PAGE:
In line with other studies [21
], we found that advancing age and lower BMD at the total hip were independent determinants of vertebral fracture risk, whereas all other background- and lifestyle variables did not contribute statistically in the final model. The estimated population attributable risk fraction for these two factors combined was 45.9% in women and 33.4% in men.
At the highest BMD levels, the risk of vertebral fracture at given age was greater in men than in women. Few population-based studies have included vertebral fracture assessment in both women and men. It is therefore difficult to compare the present sex-related vertebral fracture risk. There has been some controversy in the literature about whether there is a higher risk of vertebral fractures in women than in men. Our finding of non-significant difference in vertebral fracture risk between men and women (before adjustment of age and BMD) is not consistent with a previous review which suggested that the incidence of vertebral fractures in men is about one third to one half of that in women [34
], but of course, our estimates are based on prevalent vertebral fractures. However, our results are in line with findings from the Dubbo Osteoporosis Epidemiological Study [35
] where the prevalence of vertebral deformities was higher in men than in women. In that study the higher prevalence in men was observed regardless of diagnostic criteria, suggesting, as in our study, that vertebral fractures may be overlooked in men.
Several other studies report, similar to the present study, that low BMD measured at the femoral sites are associated with prevalent radiographic vertebral fractures [21
]. We have not seen other studies comparing sex difference at normal and normal + levels (not osteoporosis nor osteopenia). The higher prevalence of vertebral deformities at these BMD levels in men indicate, as also suggested by others [16
], that these deformities could be of other origin than osteoporosis, possibly mechanic or due to childhood diseases [34
] and should be explored in follow up studies. Studies defining the proportion of fractures attributable to trauma in childhood and young adulthood are lacking [34
]. As Seeman et al. claims, if these youth fractures do make a contribution to the numbers of elderly men with fractures, this will exaggerate the prevalence of vertebral fractures and by that mask a sex difference in the prevalence of osteoporotic vertebral fractures [34
], something that should be examined in follow-up studies. The finding from our study indicating that at a given age and given BMD level the OR for having a vertebral fracture is higher in men than in women, somehow corresponds to how the risk of hip fractures seems to be similar in men and women for any given BMD [16
]. Although an unknown proportion of the vertebral fractures in men may be of mechanic origin, our study highlights the importance of osteoporosis and vertebral fracture risk in men, and that vertebral fractures should definitely not be considered a women health problem only.
The present findings should be viewed within the context of strengths and potential limitations. The Tromsø Study is a population-based, longitudinal study with a high participation rate. The present study is a cross-sectional survey within the framework of the Tromsø Study, where vertebral morphometry was done for the first time. Because of its cross-sectional design, causal inference cannot be drawn from the findings and the results will need confirmation within a longitudinal design. For logistic reasons, we did not perform quality control using x-ray technology. It is, however, reported that DXA scans are more precise in measuring moderate and severe than mild deformities [13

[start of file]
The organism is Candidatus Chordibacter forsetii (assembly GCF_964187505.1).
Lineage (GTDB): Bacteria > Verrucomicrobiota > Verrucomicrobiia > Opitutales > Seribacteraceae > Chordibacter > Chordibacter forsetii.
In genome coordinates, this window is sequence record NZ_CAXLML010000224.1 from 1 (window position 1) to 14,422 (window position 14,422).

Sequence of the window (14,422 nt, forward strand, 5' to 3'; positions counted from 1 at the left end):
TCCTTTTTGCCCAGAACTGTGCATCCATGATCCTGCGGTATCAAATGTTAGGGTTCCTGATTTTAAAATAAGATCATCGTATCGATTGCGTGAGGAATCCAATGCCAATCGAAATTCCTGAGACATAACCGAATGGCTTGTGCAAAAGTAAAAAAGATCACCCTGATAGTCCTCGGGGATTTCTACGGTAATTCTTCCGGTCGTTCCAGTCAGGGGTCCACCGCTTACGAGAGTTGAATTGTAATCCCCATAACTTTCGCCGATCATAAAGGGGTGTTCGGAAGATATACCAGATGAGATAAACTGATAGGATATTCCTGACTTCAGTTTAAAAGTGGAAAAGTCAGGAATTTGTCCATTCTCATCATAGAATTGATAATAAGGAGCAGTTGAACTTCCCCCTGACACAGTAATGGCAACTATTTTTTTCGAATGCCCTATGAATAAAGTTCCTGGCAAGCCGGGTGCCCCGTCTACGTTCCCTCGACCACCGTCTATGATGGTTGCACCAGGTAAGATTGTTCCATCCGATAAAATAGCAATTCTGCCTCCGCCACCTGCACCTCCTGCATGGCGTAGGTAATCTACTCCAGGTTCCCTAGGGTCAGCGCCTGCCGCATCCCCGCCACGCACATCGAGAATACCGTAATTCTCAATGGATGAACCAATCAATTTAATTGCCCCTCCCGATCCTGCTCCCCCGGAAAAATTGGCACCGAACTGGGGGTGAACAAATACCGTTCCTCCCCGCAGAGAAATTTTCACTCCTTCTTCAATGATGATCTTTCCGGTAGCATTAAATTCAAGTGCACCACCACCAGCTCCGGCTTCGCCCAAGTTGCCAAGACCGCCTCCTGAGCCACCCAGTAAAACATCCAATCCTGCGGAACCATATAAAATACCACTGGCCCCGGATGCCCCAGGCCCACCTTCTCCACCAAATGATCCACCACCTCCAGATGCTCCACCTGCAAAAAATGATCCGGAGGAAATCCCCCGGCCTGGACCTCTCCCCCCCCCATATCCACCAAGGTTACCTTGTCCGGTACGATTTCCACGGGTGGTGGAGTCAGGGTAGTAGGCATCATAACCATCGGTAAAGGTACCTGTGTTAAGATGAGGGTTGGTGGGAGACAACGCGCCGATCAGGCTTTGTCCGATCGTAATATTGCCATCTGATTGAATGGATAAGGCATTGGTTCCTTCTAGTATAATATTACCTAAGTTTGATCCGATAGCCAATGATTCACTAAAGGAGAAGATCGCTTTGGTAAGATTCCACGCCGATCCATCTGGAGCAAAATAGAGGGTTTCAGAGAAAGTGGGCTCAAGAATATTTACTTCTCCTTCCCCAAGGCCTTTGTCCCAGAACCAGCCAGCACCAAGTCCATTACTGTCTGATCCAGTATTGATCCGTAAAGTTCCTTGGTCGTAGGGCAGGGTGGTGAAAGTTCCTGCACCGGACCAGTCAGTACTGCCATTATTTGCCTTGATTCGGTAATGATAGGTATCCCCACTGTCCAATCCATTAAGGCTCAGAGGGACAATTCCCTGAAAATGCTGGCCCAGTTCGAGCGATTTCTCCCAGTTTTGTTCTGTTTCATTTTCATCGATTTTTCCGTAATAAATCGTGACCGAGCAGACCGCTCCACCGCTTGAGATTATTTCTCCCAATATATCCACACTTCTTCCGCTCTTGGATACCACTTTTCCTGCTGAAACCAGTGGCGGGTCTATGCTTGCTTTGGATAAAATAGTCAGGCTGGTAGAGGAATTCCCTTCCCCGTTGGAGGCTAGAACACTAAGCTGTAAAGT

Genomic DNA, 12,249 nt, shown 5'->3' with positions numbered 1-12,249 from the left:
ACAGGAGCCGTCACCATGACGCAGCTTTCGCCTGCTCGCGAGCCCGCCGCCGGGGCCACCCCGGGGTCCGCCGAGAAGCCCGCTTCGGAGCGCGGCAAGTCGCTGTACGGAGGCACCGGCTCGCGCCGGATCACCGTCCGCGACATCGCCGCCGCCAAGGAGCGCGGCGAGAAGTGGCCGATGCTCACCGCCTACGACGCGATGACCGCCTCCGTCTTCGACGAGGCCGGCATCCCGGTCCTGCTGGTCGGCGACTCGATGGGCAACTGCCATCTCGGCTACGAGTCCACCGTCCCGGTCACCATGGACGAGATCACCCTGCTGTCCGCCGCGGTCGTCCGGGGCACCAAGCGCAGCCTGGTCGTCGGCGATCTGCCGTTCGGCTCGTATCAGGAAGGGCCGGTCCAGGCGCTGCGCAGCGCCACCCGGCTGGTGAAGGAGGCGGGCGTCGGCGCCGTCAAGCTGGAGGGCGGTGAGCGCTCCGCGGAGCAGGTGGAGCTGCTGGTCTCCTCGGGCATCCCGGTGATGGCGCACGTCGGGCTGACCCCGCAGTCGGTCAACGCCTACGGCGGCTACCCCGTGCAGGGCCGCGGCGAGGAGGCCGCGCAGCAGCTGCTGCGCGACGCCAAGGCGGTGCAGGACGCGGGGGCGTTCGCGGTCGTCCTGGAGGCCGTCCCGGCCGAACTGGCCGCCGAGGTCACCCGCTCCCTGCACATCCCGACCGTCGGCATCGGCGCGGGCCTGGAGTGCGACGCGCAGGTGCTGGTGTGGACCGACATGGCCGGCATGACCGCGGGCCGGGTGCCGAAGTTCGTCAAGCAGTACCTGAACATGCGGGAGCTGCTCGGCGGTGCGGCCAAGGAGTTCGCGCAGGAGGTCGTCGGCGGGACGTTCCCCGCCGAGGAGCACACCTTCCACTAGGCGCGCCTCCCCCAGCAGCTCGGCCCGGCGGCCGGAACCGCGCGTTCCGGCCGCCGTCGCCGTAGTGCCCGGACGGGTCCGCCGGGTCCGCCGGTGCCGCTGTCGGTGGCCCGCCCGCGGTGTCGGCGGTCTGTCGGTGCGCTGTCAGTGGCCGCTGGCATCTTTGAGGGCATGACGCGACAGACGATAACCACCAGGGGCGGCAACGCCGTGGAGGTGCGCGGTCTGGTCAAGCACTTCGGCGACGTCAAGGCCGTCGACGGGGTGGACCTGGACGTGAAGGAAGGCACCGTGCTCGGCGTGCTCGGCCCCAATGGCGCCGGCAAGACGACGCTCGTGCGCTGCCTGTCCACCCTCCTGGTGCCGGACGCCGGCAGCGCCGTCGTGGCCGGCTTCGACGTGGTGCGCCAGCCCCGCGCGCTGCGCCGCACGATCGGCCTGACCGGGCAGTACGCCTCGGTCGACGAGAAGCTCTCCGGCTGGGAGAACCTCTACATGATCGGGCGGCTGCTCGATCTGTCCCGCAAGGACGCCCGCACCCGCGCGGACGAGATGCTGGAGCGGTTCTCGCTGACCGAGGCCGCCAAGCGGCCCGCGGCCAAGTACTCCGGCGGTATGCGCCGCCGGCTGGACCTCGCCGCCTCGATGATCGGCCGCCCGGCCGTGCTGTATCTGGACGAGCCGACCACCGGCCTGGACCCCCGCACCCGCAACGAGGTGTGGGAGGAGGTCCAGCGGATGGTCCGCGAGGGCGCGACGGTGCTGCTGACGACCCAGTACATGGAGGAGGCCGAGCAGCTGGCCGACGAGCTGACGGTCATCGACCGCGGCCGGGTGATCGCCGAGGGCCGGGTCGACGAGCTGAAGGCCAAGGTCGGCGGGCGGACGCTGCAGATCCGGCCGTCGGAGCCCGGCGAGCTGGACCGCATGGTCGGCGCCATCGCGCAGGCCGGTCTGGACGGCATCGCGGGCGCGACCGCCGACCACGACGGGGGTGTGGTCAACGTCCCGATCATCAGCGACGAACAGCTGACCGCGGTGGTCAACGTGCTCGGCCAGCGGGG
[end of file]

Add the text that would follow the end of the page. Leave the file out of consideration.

], and 99% of the identified deformities in our data set were either moderate or severe. The intra-class correlation coefficient for determination of average height of the vertebra was good. Ideally, we should have compared determination of fracture severity in the sample. This was, however, difficult to attain, since determination is done electronically by the software, based on identified vertebral heights. Despite of random selection in the Tromsø Study, the morphometry group was younger with a slightly lower proportion of women compared to the group not selected to VFA. However, when we compare the morphometry group with the phase 2 participants of the Tromsø VI survey, whom to our best knowledge should be a representative sample [24
], the morphometry sample of women and men was slightly older (3 years) with lower height (2 cm), but did not differ significantly in any other way. Despite high rates of hip- and forearm fractures in Norway, the prevalence of vertebral fractures in this population was comparable to reports from others [38
]. Although we should be careful drawing firm conclusions from our prevalence estimates, we still feel comfortable to compare between women and men, especially in age stratified analyses. It is a major limitation to our study that we lack information of important risk factors included in FRAX [20
], especially the history of vertebral fractures [21
]. Although BMI [41
] and smoking [42
] are considered to be independent predictors of fracture risk, they did not contribute to the final model. The predictive value of physical activity, self-perceived health, and education to fracture risk is uncertain [43
] and did not affect the results although the self-reported nature and our dichotomization of the variables may have precluded possible associations. However, this study confirms that age and BMD are important predictors of vertebral fractures in women and men [21